If you already own the Ring Video Doorbell, you probably don’t need Ring’s new Stick Up Cam—at least not for the front of your house. But you may want to install the Stick Up Cam (about $200 on Amazon) above your back door, or any other location where shady types might be poking around, loitering, or flat-out trespassing.
This latest gadget from Ring offers motion detection (sending a smartphone alert whenever someone passes a virtual tripwire), as well as two-way audio (letting you start a conversation with whoever has approached the camera). The upshot is that whether you’re home or 1,000 miles away, you can see who’s lurking outside, and let them know that you’re watching.
And unless they’re particularly tech-savvy, they’ll probably assume you’re inside your home as well.
In numerous ways, the new Stick Up Cam is just like the Ring Video Doorbell, but without the doorbell feature. Both security devices save video to the cloud over Wi-Fi, with no wiring required. Both can record a clear video picture at night. Both connect to the Ring smartphone apps for iOS and Android. Both are powered with built-in rechargeable lithium-ion batteries. And they both have the same price, $200.
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Ring Stick Up Cam
If there’s any big difference at all, it’s the Stick Up Cam’s field of view, which is just 80 degrees, while the Ring Video Doorbell’s field of view is a full 180 degrees. That said, unlike the Video Doorbell, the Stick Up Cam mounting bracket has a ball-and-socket joint, letting you angle the camera however you like. This mitigates the narrower video window.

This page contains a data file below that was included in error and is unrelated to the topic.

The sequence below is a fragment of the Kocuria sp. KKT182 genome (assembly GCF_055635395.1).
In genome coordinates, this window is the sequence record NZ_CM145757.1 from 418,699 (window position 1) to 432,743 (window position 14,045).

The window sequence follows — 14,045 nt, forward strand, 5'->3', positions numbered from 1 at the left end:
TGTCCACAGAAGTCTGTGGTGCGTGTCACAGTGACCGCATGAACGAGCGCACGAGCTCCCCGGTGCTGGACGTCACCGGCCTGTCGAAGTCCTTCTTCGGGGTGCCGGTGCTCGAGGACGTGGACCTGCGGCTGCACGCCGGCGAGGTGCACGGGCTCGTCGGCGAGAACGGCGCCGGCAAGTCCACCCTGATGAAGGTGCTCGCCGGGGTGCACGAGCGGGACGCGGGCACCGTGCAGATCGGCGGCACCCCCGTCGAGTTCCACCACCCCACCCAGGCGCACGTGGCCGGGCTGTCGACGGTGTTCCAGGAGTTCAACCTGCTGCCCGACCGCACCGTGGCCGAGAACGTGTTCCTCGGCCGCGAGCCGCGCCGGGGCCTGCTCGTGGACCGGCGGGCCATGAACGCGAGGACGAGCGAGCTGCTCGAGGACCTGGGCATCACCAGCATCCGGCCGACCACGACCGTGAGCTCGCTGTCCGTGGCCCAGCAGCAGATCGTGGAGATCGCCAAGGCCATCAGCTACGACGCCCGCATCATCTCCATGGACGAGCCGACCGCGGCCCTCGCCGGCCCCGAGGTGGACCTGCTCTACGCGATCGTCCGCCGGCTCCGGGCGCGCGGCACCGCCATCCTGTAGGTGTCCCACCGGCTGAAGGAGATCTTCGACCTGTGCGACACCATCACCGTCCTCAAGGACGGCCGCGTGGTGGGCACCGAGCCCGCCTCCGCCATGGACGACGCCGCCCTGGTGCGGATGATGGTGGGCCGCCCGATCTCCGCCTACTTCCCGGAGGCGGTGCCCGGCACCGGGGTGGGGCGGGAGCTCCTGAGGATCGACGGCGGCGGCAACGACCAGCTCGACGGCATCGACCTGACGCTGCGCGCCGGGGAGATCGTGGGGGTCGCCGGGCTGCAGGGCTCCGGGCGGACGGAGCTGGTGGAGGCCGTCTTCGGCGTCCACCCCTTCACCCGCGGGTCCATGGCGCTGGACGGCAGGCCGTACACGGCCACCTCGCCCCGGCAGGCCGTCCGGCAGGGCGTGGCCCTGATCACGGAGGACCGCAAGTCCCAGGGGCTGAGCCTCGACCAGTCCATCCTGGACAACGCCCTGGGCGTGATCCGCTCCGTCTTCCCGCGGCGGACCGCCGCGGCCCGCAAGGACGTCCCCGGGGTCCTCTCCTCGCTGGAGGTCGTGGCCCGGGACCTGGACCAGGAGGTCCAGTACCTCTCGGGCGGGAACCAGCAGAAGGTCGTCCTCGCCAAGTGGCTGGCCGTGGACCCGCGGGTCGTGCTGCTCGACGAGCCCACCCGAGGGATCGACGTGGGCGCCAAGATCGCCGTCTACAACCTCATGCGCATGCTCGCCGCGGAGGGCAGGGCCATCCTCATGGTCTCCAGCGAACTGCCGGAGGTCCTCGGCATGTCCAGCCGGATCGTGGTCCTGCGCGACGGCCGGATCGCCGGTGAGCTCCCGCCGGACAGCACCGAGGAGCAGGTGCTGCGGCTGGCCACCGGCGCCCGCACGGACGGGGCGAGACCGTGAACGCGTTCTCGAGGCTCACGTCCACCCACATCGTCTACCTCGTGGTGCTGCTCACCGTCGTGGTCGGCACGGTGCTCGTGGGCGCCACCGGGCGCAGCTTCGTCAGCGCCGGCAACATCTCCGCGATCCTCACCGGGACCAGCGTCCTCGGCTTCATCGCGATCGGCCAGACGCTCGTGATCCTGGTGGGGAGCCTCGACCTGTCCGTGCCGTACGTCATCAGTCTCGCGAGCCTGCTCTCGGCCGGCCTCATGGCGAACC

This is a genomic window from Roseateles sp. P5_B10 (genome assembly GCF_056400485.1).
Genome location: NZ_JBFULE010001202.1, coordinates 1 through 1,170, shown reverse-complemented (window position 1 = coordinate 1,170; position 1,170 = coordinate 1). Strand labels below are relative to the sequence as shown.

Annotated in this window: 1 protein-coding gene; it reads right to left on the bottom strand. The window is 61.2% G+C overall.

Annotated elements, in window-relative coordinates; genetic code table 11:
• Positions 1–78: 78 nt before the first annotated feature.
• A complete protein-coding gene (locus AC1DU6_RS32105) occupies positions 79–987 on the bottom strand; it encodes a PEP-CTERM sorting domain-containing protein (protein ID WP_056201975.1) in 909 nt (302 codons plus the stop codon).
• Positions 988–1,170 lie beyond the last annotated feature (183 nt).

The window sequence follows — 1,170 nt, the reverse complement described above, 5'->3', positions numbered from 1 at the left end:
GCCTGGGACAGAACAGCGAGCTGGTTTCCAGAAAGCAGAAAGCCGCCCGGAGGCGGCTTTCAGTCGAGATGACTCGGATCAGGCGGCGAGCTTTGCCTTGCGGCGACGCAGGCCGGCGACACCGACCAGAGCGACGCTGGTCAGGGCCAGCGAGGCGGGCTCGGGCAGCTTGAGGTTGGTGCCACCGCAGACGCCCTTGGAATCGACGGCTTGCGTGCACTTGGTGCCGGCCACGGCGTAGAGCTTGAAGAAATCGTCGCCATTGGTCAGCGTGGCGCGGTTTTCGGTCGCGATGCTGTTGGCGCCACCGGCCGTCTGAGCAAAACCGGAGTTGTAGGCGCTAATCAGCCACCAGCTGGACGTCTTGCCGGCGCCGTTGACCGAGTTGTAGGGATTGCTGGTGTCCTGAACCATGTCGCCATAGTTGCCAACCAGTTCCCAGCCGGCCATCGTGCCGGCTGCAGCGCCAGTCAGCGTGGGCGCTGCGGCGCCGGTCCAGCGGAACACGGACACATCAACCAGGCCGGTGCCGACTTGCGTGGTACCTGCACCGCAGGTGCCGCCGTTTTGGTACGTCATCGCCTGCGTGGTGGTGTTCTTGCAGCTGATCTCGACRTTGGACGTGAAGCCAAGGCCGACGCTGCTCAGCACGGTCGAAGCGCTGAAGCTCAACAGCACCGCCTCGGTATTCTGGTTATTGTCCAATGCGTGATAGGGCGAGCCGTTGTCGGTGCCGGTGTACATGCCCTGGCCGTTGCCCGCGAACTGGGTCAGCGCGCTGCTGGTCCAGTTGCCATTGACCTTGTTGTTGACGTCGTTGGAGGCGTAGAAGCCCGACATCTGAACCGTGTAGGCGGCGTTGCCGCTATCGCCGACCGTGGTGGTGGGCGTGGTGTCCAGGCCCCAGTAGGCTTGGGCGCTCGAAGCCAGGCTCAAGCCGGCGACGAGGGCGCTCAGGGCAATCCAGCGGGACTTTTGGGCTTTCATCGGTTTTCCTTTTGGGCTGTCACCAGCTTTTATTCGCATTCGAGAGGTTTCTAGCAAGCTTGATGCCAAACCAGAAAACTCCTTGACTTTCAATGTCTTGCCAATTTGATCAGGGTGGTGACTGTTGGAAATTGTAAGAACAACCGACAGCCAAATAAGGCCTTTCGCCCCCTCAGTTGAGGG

So why purchase the Stick Up Cam when the Ring Video Doorbell offers all the same features, plus a wireless doorbell? Well, for starters, you may want to keep your original doorbell, but still enjoy all of Ring’s security features. But even more importantly, the Stick Up Cam gives you more flexibility in where you set up video cameras.
Last year, my next door neighbor was robbed when someone broke into his back door. Just imagine the crook’s surprise had my neighbor been able to say, “I see what you’re doing, your face is being recorded, and the cops are on their way.”
Jon has been covering all manner of consumer hardware since 1995. He brought the Bitchin'fast!3D2000 to market in 1999, and has ran MaximumPC, Mac|Life, Mobile, Greenbot and Macworld, among other consumer tech magazines and websites.